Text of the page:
This series will cover various trends I’ve observed major-league baseball teams following. Some trends will be analytical while others will be more…”conceptual.” Trends may span a season, or even several, it doesn’t matter, I don’t want to limit myself out of the box. Ideally, I’d like to cover all 30 teams, but I also don’t want to expect too much of myself out of the box, either. After all, I don’t have Francisco Lindor’s smile to pull it off.
Maybe that kind of thinking is limiting — not the part about Lindor’s smile (though in a weird way it does tie in), but maybe I like to undertake something with the caveat that I might not follow through because of experience, mine or others (see Stevens, Sufjan — 50 states project). Or maybe I don’t want to underestimate the extent of my laziness. Or maybe I’m just a glass-half-empty kind of guy…
And maybe all of this relates to my face.
From Wikipedia: “Physiognomy is the assessment of a person’s character or personality from his or her outer appearance, especially the face.”
It’s no secret that we’re all judged on our outer appearance. Some studies have shown it even relates to how well we’re paid. A predisposition towards handsome exists in baseball, too. It’s in the old scouting maxim, “the good face,” which essentially is the baseball colloquialism for “hottie.” But it can also refer to the potential presence of naturally-elevated levels of testosterone, as a strong jaw and well-defined cheekbones are sometimes indicative of the hormone.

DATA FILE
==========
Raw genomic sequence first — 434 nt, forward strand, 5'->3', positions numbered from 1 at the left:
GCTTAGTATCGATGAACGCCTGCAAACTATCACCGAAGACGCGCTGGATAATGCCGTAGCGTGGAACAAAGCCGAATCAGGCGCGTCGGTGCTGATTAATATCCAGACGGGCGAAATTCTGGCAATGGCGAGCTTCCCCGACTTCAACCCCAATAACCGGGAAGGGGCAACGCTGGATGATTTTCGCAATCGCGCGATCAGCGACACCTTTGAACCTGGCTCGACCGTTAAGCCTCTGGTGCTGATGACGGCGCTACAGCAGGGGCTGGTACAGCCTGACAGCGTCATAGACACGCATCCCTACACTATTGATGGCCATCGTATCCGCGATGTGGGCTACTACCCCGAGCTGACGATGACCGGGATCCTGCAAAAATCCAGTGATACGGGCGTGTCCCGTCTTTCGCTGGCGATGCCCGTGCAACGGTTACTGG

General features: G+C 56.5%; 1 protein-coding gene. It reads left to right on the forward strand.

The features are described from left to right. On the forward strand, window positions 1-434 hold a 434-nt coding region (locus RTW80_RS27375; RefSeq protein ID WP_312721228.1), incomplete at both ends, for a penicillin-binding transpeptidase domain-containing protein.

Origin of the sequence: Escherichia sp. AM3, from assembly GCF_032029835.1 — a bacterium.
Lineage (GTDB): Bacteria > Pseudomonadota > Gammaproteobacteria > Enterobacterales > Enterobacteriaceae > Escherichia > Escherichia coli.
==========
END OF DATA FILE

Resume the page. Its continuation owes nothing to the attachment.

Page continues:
Hogwash! Right? Well, have you ever wondered what it would be like to look like Brad Pitt and thought about how differently people would react to you? Now, I’m not talking about a matter of right or wrong, but people would generally respond more positively to you, both socially and professionally, and that does have an impact on confidence, which plays a massive, albeit intangible role in a baseball player’s on-field success.
But, come on. With all the advanced methodology we have to evaluate players, isn’t the “The Good Face” adage a thing of the past? I’m sure it’s probably lost some of its weight in the player-evaluation process, but it hasn’t disappeared. In fact, in the evaluation process used by (arguably) the most successful team of this decade, it’s very much alive. In recent memory, there have been enough handsome doppelgangers in their mix to wonder if the “Cardinal way” isn’t some iron-clad philosophy the organization established to allow them to get the most out of their young players, but that it might just be a certain type of guy!
You’re at FanGraphs, and so I assume you’re a savvy individual and that you know a ruse when you read one, but I want to qualify this writing by saying that this proposition is roughly ~0.0000000000000001% serious. Okay, so essentially, there are six archetypes for Cardinals players’ faces.
- The Wain-Os
Pseudoscience says: “If you have an oval face shape, you always know the right things to say.”
2. The Kozmakazies